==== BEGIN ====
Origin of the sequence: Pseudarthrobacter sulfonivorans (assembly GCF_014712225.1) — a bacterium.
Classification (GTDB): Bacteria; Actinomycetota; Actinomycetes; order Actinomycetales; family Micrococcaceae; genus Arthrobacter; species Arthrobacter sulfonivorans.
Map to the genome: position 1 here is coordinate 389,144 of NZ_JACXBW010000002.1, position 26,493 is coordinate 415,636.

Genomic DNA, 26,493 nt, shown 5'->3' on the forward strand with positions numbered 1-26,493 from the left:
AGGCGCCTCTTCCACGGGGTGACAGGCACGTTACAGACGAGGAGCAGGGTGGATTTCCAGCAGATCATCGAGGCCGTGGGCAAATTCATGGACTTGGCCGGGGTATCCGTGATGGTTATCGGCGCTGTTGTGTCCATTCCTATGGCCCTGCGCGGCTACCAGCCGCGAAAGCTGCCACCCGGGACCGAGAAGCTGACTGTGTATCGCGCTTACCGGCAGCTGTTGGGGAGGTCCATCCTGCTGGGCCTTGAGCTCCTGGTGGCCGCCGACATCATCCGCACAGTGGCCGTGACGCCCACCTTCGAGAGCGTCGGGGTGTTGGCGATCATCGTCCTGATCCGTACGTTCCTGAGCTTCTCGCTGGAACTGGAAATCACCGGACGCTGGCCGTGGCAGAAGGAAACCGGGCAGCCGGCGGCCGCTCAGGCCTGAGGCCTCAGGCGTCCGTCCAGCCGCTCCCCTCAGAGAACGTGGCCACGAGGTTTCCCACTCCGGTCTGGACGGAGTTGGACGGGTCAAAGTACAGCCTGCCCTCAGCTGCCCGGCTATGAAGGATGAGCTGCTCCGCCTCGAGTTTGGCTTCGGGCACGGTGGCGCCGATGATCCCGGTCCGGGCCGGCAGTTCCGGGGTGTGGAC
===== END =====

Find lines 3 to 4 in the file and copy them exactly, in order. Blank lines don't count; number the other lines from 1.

Map to the genome: position 1 here is coordinate 389,144 of NZ_JACXBW010000002.1, position 26,493 is coordinate 415,636.

Genomic DNA, 26,493 nt, shown 5'->3' on the forward strand with positions numbered 1-26,493 from the left: